Republicans keep promising us “Constitutional conservatism.” At last night’s debate, sadly, neither the Constitution — nor the Declaration of Independence giving rise to it — were much in evidence.
Donald Trump wants to lower or eliminate the corporate income tax. But he wants to increase taxes on hedge fund managers. Under capitalism, you do not punish some groups while rewarding others. You simply treat everyone the same, and when people earn different amounts of money, you leave them alone. Trump wants to retain a progressive income tax, because he feels it’s “fair” for those who earn more money to pay higher percentages. How high? Eighty or ninety percent, as Bernie Sanders and possibly Hillary Clinton think? Trump does not say. What we do know: Trump does not fully understand or appreciate capitalism.
Chris Christie acknowledges that Social Security is insolvent. His solution is not to privatize it for future generations while trying to keep it going for the current one. (An insolvent program will privatize itself, by eventually collapsing.) His solution is to somehow make it solvent by continuing to force wealthy people (the level of wealth not defined) to pay into the system while getting no returns for it. Trump agrees. This is not capitalism. This is not justice or fairness. And for that reason, it will not work. You cannot fix the unfixable, which Social Security and Medicare fundamentally are.
Ben Carson opposes the progressive income tax (whereby you pay higher tax rates when you make more) because it’s socialism. How refreshing to hear a presidential candidate call it like it is! But when asked whether the minimum wage should be raised, he replied “probably or possibly.” By what logic do you reject the progressive income tax because it’s socialism, while supporting the minimum wage? By the way, if you read up on Carson’s proposal for health care, he wants to turn medicine into a “public utility” run by the government. This is not a free market; it’s economic fascism, which is a form of government control quite similar to socialism.
Rand Paul made eloquent statements about following Ronald Reagan’s foreign policy model — utilizing peace through strength to defeat the Soviets, while refraining from engaging in unnecessary and unwinnable ground wars. But he also implied we can and should do business with Iranian mullahs who vow to wipe Israel and ultimately the United States off the map. Despite the obvious weakness of unfreezing assets to Iran and taking them at their word in a peace treaty, Paul states he would not rip up Obama’s peace treaty once in office. Paul does not fully grasp or appreciate peace through strength; not if he wants to do “business” with the Iranian totalitarians.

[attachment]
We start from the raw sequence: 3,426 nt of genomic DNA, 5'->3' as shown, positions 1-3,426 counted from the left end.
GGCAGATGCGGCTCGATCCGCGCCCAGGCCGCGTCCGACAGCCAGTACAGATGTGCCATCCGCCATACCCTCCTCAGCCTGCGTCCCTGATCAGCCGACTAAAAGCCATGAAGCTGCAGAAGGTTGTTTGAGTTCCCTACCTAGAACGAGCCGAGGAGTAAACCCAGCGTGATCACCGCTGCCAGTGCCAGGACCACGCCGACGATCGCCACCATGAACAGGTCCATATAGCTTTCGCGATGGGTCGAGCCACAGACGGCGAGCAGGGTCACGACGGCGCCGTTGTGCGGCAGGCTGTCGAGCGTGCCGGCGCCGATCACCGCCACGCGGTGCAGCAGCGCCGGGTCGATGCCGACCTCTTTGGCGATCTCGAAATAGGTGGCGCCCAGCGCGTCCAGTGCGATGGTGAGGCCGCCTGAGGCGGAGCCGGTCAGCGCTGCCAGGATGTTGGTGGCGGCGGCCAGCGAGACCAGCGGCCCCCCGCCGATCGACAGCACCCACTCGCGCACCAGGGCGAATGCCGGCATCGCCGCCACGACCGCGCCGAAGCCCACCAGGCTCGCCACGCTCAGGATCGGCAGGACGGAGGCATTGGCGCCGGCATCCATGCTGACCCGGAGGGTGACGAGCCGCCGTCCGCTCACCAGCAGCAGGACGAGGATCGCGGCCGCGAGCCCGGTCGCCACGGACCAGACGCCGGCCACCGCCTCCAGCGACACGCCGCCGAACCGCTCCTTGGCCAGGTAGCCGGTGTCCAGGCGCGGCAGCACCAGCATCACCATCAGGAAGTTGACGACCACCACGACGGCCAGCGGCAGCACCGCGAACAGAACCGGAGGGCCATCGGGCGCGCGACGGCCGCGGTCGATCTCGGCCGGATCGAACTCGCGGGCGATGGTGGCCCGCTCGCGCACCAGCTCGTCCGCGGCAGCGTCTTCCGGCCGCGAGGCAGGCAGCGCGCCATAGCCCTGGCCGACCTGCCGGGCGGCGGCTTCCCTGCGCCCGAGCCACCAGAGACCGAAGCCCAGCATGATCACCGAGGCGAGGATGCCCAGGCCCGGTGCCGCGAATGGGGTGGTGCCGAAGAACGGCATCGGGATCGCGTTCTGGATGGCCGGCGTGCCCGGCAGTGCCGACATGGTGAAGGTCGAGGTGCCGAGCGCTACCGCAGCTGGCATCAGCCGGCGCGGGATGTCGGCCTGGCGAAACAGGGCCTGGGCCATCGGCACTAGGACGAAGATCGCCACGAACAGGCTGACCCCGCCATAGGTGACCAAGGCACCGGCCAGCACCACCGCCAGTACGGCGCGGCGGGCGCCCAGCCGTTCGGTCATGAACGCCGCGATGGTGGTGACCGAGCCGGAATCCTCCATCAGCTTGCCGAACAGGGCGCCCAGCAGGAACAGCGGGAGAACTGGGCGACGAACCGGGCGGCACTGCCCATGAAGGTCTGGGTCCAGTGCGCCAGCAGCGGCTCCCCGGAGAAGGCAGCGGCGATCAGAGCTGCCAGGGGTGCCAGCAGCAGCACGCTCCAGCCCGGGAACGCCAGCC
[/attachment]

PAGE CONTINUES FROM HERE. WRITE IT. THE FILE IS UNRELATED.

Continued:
Mike Huckabee forcefully stands up to the Iranian mullahs and ISIS, referring to them at one point as religious dictators. In this respect, he’s one of the most eloquent of the candidates. Yet he turns around and asserts that religious freedoms and “religious rights” are the most fundamental of all. Tell that to the Iranian mullahs and ISIS. How does Huckabee plan to morally and militarily fight off those religious totalitarians while claiming that religious rights are the most fundamental of all? Or does he mean that religious freedom is more applicable to Christians than to people of other religions, or no religion at all? Huckabee opposes the right people for some of the right reasons; but in the end, either he has no grasp of what individual freedom actually is, or does not care.
John Kasich is basically a Democrat, except for his opposition to abortion and gay marriage. You can get the religious conservatism from most of the other Republican candidates; and you can get his foreign policy and economic views from the Democrats. The only reason he’s in the race is because he assumes he can win Ohio for the Republicans (not a sure thing.). Even if he does — to what end? He’s living in the 1990s, when the Democratic Party viewed it as necessary to engage in compromises with Republicans, as Bill Clinton sometimes did. Those days are gone. Obama is not merely a partisan, but an actual villain, arguably an enemy of the country and a traitor. Kasich is living in the contradictory absurdity of a fool’s paradise if he thinks he can “negotiate” and “do business” with contemporary Democrats.